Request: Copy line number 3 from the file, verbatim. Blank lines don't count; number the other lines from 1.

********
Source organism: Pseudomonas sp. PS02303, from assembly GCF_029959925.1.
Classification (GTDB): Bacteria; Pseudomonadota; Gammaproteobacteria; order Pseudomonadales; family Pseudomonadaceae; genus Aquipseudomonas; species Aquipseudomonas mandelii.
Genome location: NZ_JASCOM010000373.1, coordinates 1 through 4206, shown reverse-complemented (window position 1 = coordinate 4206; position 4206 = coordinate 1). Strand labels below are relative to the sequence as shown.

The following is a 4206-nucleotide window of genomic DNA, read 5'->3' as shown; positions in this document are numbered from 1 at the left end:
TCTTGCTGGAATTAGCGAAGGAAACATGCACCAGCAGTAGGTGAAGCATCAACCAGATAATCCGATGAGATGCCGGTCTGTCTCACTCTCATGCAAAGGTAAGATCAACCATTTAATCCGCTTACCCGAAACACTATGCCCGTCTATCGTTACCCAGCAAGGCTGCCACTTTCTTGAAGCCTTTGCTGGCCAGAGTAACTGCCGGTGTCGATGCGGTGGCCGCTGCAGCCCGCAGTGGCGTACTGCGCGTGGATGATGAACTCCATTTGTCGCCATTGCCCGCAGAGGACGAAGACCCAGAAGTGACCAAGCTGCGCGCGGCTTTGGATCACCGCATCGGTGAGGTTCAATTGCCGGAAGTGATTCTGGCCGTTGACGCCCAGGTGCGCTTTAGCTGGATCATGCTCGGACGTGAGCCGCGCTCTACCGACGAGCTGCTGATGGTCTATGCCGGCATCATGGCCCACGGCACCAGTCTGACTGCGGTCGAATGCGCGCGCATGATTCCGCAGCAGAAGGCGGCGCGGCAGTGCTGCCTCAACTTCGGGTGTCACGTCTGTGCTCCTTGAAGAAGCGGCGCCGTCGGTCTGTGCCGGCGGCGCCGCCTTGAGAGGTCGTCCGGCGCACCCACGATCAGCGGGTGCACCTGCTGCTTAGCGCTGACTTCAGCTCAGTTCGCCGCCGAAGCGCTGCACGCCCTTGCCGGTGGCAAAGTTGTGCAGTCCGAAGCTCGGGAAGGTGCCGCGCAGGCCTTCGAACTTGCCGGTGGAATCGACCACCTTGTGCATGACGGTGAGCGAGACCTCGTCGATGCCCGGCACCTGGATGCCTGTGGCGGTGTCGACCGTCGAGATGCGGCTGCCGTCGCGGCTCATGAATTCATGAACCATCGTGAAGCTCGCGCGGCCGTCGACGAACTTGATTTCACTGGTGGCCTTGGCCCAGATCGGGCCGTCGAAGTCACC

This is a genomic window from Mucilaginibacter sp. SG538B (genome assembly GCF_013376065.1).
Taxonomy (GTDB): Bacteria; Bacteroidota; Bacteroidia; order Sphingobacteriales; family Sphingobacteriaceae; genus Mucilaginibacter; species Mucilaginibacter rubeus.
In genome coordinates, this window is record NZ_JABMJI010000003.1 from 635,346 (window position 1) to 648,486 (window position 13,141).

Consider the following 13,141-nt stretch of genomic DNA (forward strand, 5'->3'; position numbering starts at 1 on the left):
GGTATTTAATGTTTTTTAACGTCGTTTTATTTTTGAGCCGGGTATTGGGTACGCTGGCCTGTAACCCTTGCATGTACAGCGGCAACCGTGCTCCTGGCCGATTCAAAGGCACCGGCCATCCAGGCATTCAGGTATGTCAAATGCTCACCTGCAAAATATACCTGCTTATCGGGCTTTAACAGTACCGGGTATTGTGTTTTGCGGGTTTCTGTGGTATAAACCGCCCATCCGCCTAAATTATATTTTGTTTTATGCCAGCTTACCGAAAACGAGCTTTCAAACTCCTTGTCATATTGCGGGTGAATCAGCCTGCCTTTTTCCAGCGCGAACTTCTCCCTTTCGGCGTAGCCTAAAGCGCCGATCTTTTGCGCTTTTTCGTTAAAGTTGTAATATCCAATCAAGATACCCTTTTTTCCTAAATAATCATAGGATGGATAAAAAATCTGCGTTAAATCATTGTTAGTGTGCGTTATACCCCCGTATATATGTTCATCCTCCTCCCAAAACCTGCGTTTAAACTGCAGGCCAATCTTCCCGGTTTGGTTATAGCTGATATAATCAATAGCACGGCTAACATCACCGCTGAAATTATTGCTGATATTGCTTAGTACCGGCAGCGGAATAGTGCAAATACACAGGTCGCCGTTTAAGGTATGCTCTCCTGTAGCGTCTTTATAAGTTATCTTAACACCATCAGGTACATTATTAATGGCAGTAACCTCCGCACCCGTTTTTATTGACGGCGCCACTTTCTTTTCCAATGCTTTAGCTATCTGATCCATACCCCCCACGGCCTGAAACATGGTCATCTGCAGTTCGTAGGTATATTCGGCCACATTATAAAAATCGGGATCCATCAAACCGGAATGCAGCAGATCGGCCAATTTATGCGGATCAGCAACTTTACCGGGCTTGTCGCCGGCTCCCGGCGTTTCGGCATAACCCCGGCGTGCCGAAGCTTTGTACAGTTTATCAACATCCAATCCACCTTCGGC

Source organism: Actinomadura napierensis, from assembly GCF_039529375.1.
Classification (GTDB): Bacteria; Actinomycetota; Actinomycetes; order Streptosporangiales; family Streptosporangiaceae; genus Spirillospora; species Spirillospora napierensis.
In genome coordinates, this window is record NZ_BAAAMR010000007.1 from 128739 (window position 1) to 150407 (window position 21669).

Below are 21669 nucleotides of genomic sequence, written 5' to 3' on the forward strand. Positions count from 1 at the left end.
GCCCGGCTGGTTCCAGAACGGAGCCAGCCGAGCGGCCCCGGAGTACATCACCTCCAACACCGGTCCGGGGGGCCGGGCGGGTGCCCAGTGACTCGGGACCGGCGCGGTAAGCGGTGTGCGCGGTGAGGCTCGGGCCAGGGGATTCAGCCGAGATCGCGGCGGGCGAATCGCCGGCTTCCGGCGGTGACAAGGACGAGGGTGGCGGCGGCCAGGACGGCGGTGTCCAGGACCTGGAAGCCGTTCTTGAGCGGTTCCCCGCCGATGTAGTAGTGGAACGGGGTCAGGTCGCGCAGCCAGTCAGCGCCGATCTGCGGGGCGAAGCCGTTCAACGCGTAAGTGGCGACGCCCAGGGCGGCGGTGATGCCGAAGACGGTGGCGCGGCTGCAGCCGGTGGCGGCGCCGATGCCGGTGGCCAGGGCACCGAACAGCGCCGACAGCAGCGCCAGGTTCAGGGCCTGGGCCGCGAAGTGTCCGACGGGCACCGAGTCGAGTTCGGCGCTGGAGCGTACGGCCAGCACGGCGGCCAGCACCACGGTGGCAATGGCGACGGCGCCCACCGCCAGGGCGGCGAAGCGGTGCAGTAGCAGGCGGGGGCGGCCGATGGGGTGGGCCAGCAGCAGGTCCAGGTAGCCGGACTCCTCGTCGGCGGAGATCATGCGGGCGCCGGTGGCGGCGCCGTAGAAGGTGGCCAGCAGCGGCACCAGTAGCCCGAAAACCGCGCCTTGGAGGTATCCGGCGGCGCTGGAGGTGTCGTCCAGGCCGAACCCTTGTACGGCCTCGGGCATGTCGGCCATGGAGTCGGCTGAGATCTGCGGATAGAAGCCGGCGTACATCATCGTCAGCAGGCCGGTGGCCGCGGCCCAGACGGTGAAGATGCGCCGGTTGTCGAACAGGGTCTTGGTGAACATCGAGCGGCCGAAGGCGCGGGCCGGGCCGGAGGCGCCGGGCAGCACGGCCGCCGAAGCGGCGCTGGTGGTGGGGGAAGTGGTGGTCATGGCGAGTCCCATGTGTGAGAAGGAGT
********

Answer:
Genome location: NZ_JASCOM010000373.1, coordinates 1 through 4206, shown reverse-complemented (window position 1 = coordinate 4206; position 4206 = coordinate 1). Strand labels below are relative to the sequence as shown.